If you’re focused on wellness, you know how important nutritious and healthy eating is. Proper nutrition is the foundation of a healthy lifestyle and critical to personal performance – whether in the gym or in day-to-day life. Meeting your wellness goals means consuming whole foods with high nutrient density, and avoiding fast foods and processed or pre-packaged-high preservative foods is vital.
But with so much noise out there about what’s healthy and what’s not, it can be hard to discern the truth. So read ahead as we bust a few common nutrition myths!
- Unrefined sugars are better for you.
At the end of the day, sugar is sugar and instigates a hormonal response.While honey, maple syrup, or coconut sugar may seem like healthier alternatives (and they do have minimal amounts of vitamins and minerals), there really is no sugar that is good for you. So whatever type of sugar you consume, keep it to the recommended daily limit of around 10% or less of your total diet.
- Eating healthy is too expensive.
While it’s true that organic foods or fruits and veggies may be more expensive than many processed foods, there are tips and tricks you can employ to be healthy on a budget, such as:
- Shopping for in-season fruits and vegetables
- Planning larger grocery hauls around store sales
- Creating a shopping list in advance and sticking to it
- Stocking up on long-lasting and versatile staples, such as brown rice, whole-wheat pasta, dried beans, and lentils
- Purchasing frozen or canned fruits and vegetables as an alternative to fresh products – just check the label to cut down on unwanted salt or sugars.
- Gluten-free is the healthy choice.
Ditching gluten has become an increasingly popular way to get healthy, but the reality is unless you struggle with an actual gluten intolerance such as Celiac, gluten isn’t bad for you. In fact, whole wheat products have great nutritional benefits, including essential B vitamins and fiber. If you do follow a gluten-free diet for medical reasons, be aware that when many manufacturers remove gluten, they often replace it with additional salt, refined starches, or sugar, so carefully read the label to ensure you’re making the healthiest choice.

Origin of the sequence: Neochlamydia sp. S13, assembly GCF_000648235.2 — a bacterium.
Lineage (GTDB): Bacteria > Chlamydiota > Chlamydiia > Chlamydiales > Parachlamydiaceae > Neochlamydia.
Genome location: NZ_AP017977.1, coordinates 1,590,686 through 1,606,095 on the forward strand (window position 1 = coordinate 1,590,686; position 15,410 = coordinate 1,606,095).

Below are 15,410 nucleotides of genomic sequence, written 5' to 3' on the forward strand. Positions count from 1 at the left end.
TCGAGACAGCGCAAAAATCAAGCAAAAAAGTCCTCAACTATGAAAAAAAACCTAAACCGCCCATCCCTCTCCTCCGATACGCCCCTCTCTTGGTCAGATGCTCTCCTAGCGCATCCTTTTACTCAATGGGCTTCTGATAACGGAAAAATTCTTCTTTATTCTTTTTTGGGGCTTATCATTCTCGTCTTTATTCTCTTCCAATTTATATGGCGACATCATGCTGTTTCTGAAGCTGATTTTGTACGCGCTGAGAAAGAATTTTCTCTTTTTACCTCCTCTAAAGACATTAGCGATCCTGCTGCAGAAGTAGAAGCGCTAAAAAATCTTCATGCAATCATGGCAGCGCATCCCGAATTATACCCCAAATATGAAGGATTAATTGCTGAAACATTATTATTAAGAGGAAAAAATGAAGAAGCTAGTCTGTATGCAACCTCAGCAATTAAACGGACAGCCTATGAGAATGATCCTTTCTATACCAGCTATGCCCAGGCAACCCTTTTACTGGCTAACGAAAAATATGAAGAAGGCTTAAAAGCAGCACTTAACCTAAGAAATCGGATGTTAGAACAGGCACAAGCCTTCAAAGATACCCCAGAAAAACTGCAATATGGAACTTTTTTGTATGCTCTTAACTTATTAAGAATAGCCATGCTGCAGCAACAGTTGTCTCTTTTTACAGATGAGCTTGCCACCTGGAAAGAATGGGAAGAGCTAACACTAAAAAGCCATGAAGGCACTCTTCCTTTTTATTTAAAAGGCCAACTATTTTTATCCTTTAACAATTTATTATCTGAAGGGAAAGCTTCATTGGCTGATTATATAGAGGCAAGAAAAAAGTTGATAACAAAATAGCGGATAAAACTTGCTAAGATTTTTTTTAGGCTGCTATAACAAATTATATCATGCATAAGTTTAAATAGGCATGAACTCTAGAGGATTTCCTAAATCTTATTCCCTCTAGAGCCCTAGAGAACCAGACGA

- Full-fat foods are the enemy.
For decades, low or zero-fat diets were perceived as the best way to lose weight. And while that trend has died down in recent years, fat is still a four-letter word for many health-conscious people. But our bodies need fat to do beneficial things like maintain cell membranes, promote growth and development, and absorb essential vitamins. However, it is important to remember that all fats aren’t created equal. Unsaturated fats such as olive and canola oil, nut butters, and avocados are heart-healthy. In contrast, saturated and trans fats (think fatty meats and high-fat dairy like sour cream) can contribute to weight gain and an increased risk of heart disease.
- Low-fat foods are your friend.
On the flip side of the myth above, there is a perception that low or zero-fat foods are inherently better for us. But many foods labeled this way compensate for the loss of flavor with added sugar or sodium. Additionally, fat makes you feel fuller longer, meaning you may reach for a snack soon after eating a fat-free product.
- You’ll gain weight if you eat carbs.
Like fat and gluten, carbs often get a bad rep and are demonized as a surefire way to gain weight. But just like fat, there are healthy and unhealthy carbs, so you can have your sweet potato and eat it, too. Avoid simple carbs (usually highly processed foods), such as white potatoes and bread, cookies, chips, and cereals, which offer little nutritional value. For healthier options, choose complex carbs such as whole wheat, chickpeas, barley, and oats that provide vital nutrients.
- A detox diet will wipe out toxins.
Cleanses and detoxes have been gaining traction in society as effective ways to clear toxins and “reset” your body. But none of these products can actually do what they promise – nor do they need to. Our kidneys, liver, and gastrointestinal tract are our body’s filters and do a great job eliminating what we don’t need. If you’re looking to reinvigorate your body, feel energized, and get better sleep (a few things that many detox diets promise), you’d do better to focus on drinking more water, eliminating highly processed foods, and eating more whole foods.
Myths – Busted!
These are just a few of the many pervasive nutrition myths out there, but we hope it’s a good start to helping you better understand what real nutrition looks like. And if you need extra support in navigating nutrition fact versus fiction, reach out to Forge. We have a team of certified nutrition coaches ready to help!